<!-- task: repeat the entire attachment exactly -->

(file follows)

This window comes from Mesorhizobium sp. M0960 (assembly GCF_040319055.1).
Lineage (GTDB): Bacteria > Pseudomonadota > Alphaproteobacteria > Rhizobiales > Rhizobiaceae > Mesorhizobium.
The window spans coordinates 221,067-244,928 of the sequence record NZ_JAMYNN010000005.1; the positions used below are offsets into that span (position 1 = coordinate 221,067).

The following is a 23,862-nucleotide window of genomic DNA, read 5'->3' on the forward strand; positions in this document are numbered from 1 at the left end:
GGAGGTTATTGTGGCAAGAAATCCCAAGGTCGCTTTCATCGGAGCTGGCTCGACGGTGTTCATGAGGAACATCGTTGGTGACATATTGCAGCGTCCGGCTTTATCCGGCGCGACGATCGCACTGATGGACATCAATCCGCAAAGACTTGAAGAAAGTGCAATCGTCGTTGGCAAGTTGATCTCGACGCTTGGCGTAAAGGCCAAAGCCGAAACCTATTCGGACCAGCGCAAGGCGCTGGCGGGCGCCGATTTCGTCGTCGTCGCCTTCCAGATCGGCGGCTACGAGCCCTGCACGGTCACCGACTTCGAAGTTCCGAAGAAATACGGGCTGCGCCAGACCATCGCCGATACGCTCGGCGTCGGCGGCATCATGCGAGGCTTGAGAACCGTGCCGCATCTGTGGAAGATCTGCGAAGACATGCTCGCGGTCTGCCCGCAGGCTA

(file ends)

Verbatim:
This window comes from Mesorhizobium sp. M0960 (assembly GCF_040319055.1).
Lineage (GTDB): Bacteria > Pseudomonadota > Alphaproteobacteria > Rhizobiales > Rhizobiaceae > Mesorhizobium.
The window spans coordinates 221,067-244,928 of the sequence record NZ_JAMYNN010000005.1; the positions used below are offsets into that span (position 1 = coordinate 221,067).

The following is a 23,862-nucleotide window of genomic DNA, read 5'->3' on the forward strand; positions in this document are numbered from 1 at the left end:
GGAGGTTATTGTGGCAAGAAATCCCAAGGTCGCTTTCATCGGAGCTGGCTCGACGGTGTTCATGAGGAACATCGTTGGTGACATATTGCAGCGTCCGGCTTTATCCGGCGCGACGATCGCACTGATGGACATCAATCCGCAAAGACTTGAAGAAAGTGCAATCGTCGTTGGCAAGTTGATCTCGACGCTTGGCGTAAAGGCCAAAGCCGAAACCTATTCGGACCAGCGCAAGGCGCTGGCGGGCGCCGATTTCGTCGTCGTCGCCTTCCAGATCGGCGGCTACGAGCCCTGCACGGTCACCGACTTCGAAGTTCCGAAGAAATACGGGCTGCGCCAGACCATCGCCGATACGCTCGGCGTCGGCGGCATCATGCGAGGCTTGAGAACCGTGCCGCATCTGTGGAAGATCTGCGAAGACATGCTCGCGGTCTGCCCGCAGGCTA